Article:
Sensenbrenner, Scott Introduce Bipartisan, State-tested Criminal Justice Reform Legislation

June 25, 2015
Press Release
Safe, Accountable, Fair, and Effective (SAFE) Justice Act of 2015

WASHINGTON, D.C. – Two years after beginning an intensive, comprehensive review of the federal criminal justice system as the leaders of the Over-Criminalization Task Force, Representatives Jim Sensenbrenner (R-WI) and Bobby Scott (D-VA) today introduced bipartisan, state-tested legislation aimed at safely reining in the size and associated costs of the federal criminal code and prison system.

The Safe, Accountable, Fair, and Effective (SAFE) Justice Act of 2015 (H.R. 2944) takes a broad-based approach to improving the federal sentencing and corrections system, from front-end sentencing reform to back-end release policies.  It is also the first bill that addresses the federal supervision system – ensuring that probation does a better job stopping the revolving door at federal prisons.  The legislation, which is inspired by the successes of states across the country, will reduce recidivism, concentrate prison space on violent and career criminals, increase the use of evidence-based alternatives to incarceration, curtail over-criminalization, reduce crime, and save money.

“We cannot allow our criminal justice system to remain on its current trajectory,” said Rep. Jim Sensenbrenner (R-WI).  “It’s not only fiscally unsustainable, but morally irresponsible. The states have been outperforming Congress on criminal justice reform for years, so today’s introduction of the SAFE Justice Act is a major step forward in implementing effective, meaningful reform on the federal level that will enact fairness in sentencing, reduce the taxpayer burden, and ensure the increased safety and prosperity of communities across the country.”

Similar to the successful reform packages enacted in many states, the SAFE Justice Act aligns the federal prison system with the science about what works to reform criminal behavior. It reflects the growing consensus among researchers that, for many offenders, tacking more months and years onto long prison terms is a high-cost, low-return approach to public safety.  It also looks to the growing number of practices in correctional supervision that are shown to reduce recidivism.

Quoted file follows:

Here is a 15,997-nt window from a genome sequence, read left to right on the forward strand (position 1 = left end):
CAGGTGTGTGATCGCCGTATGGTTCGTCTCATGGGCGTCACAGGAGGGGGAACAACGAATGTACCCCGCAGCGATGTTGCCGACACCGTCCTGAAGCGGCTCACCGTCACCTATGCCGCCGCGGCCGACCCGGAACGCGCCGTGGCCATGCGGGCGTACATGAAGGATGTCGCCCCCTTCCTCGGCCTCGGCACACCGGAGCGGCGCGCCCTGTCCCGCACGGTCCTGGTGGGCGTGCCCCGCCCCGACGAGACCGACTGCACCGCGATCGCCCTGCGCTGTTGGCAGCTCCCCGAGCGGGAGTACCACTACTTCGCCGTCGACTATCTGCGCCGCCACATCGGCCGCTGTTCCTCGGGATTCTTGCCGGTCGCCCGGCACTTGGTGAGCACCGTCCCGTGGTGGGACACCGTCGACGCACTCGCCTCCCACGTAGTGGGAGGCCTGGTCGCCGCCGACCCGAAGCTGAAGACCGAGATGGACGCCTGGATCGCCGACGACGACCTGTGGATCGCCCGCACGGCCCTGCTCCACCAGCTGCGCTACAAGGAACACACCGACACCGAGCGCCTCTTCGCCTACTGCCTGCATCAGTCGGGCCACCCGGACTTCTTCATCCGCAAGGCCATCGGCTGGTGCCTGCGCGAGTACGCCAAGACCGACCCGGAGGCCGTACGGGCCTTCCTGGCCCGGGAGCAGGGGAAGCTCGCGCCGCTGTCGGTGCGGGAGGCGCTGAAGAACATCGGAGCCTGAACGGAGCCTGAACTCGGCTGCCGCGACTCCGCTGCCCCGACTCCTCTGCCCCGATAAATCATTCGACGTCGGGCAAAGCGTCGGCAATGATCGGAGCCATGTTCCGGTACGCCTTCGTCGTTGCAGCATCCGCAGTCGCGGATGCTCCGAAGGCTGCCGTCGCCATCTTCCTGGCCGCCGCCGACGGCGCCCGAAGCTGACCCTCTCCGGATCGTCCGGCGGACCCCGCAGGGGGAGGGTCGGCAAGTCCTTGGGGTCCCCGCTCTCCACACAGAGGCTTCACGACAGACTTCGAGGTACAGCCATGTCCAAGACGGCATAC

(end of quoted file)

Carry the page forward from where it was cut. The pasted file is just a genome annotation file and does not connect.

“Our criminal justice system is long overdue for reform,” stated Rep. Bobby Scott (D-VA) “Chairman Sensenbrenner and I have been working tirelessly for months to find common ground and bipartisan solutions to this problem.  The SAFE Justice Act implements the successful, evidence-based reforms from the states and restores accountability, fairness and rationality to our federal criminal justice system.  Most importantly, it utilizes an evidence-based approach to reduce over-criminalization and over-incarceration and reinvests the savings into community based prevention and early-intervention programs to improve public safety.”

In the past 10 years, the federal imprisonment rate has jumped by 15 percent while the states’ rate has declined 4 percent. The drop in the states’ imprisonment rate, which occurred alongside sustained reductions in crime, can be attributed in large part to the more than two dozen states that have enacted comprehensive, evidence-based corrections reforms.

“I congratulate Mr. Sensenbrenner and Mr. Scott for their determined and careful work,” stated Rep. Raúl Labrador (R-ID), a member of the House Judiciary Committee. “This bill accelerates momentum building across the political spectrum for criminal justice reforms that protect the public, while offering smart alternatives to punishment.”

“I am proud to co-sponsor the SAFE Justice Act and I commend my colleagues, Mr. Scott and Mr. Sensenbrenner, for their commitment to reaching a bipartisan solution to reform our criminal justice system,” stated Rep. Luis Gutiérrez (D-IL), a member of the House Judiciary Committee. “So often, minorities and youth are casualties of a harsh institution that imposes incarceration and impedes rehabilitation.  This bill is a comprehensive overhaul that will focus on crime and violence prevention on the front end while making strategic investments in young people rather than simply treating all young people with a one size fits all criminal justice approach.”

“The SAFE Justice Act will finally spark an important discussion that should have happened long ago,” stated Rep. Ted Yoho (R-FL). “Improving our criminal justice system will not only save money for the American taxpayer, but it will also reduce recidivism and restrain an ever-expanding federal government. I commend Representatives Sensenbrenner and Scott for introducing this bipartisan, comprehensive bill.”